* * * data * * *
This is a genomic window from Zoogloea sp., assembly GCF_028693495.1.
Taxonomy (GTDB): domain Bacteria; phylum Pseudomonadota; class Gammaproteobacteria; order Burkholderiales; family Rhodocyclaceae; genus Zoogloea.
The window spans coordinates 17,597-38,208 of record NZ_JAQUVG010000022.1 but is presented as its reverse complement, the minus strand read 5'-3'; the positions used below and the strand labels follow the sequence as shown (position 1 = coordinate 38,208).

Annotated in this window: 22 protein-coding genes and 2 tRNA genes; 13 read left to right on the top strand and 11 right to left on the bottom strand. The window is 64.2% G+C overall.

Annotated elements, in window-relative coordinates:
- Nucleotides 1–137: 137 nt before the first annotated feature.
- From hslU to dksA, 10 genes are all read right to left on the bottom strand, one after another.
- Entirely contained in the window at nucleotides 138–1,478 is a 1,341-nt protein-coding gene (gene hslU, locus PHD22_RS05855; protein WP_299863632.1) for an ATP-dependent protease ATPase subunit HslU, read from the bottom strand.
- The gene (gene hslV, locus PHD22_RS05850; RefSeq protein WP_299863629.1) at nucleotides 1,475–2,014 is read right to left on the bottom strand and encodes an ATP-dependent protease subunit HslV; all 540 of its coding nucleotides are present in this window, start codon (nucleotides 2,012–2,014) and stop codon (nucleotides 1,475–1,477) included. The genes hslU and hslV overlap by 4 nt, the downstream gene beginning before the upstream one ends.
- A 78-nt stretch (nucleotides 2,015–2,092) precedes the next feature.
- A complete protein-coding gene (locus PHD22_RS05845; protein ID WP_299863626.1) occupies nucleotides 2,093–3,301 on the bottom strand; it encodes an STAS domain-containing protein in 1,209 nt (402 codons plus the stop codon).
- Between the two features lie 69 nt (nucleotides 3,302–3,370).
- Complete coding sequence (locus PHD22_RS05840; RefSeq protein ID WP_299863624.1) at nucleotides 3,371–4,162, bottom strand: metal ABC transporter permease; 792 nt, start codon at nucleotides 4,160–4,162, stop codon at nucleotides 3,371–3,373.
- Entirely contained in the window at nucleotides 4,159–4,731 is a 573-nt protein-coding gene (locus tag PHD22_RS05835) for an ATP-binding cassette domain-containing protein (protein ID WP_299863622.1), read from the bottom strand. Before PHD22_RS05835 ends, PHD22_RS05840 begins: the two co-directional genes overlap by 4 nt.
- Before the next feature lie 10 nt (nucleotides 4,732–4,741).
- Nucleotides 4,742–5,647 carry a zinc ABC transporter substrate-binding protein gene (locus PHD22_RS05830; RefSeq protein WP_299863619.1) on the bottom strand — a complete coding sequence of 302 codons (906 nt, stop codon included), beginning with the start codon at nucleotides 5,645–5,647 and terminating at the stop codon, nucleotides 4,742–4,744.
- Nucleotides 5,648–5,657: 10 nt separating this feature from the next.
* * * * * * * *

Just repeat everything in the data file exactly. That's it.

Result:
This is a genomic window from Zoogloea sp., assembly GCF_028693495.1.
Taxonomy (GTDB): domain Bacteria; phylum Pseudomonadota; class Gammaproteobacteria; order Burkholderiales; family Rhodocyclaceae; genus Zoogloea.
The window spans coordinates 17,597-38,208 of record NZ_JAQUVG010000022.1 but is presented as its reverse complement, the minus strand read 5'-3'; the positions used below and the strand labels follow the sequence as shown (position 1 = coordinate 38,208).

Annotated in this window: 22 protein-coding genes and 2 tRNA genes; 13 read left to right on the top strand and 11 right to left on the bottom strand. The window is 64.2% G+C overall.

Annotated elements, in window-relative coordinates:
- Nucleotides 1–137: 137 nt before the first annotated feature.
- From hslU to dksA, 10 genes are all read right to left on the bottom strand, one after another.
- Entirely contained in the window at nucleotides 138–1,478 is a 1,341-nt protein-coding gene (gene hslU, locus PHD22_RS05855; protein WP_299863632.1) for an ATP-dependent protease ATPase subunit HslU, read from the bottom strand.
- The gene (gene hslV, locus PHD22_RS05850; RefSeq protein WP_299863629.1) at nucleotides 1,475–2,014 is read right to left on the bottom strand and encodes an ATP-dependent protease subunit HslV; all 540 of its coding nucleotides are present in this window, start codon (nucleotides 2,012–2,014) and stop codon (nucleotides 1,475–1,477) included. The genes hslU and hslV overlap by 4 nt, the downstream gene beginning before the upstream one ends.
- A 78-nt stretch (nucleotides 2,015–2,092) precedes the next feature.
- A complete protein-coding gene (locus PHD22_RS05845; protein ID WP_299863626.1) occupies nucleotides 2,093–3,301 on the bottom strand; it encodes an STAS domain-containing protein in 1,209 nt (402 codons plus the stop codon).
- Between the two features lie 69 nt (nucleotides 3,302–3,370).
- Complete coding sequence (locus PHD22_RS05840; RefSeq protein ID WP_299863624.1) at nucleotides 3,371–4,162, bottom strand: metal ABC transporter permease; 792 nt, start codon at nucleotides 4,160–4,162, stop codon at nucleotides 3,371–3,373.
- Entirely contained in the window at nucleotides 4,159–4,731 is a 573-nt protein-coding gene (locus tag PHD22_RS05835) for an ATP-binding cassette domain-containing protein (protein ID WP_299863622.1), read from the bottom strand. Before PHD22_RS05835 ends, PHD22_RS05840 begins: the two co-directional genes overlap by 4 nt.
- Before the next feature lie 10 nt (nucleotides 4,732–4,741).
- Nucleotides 4,742–5,647 carry a zinc ABC transporter substrate-binding protein gene (locus PHD22_RS05830; RefSeq protein WP_299863619.1) on the bottom strand — a complete coding sequence of 302 codons (906 nt, stop codon included), beginning with the start codon at nucleotides 5,645–5,647 and terminating at the stop codon, nucleotides 4,742–4,744.
- Nucleotides 5,648–5,657: 10 nt separating this feature from the next.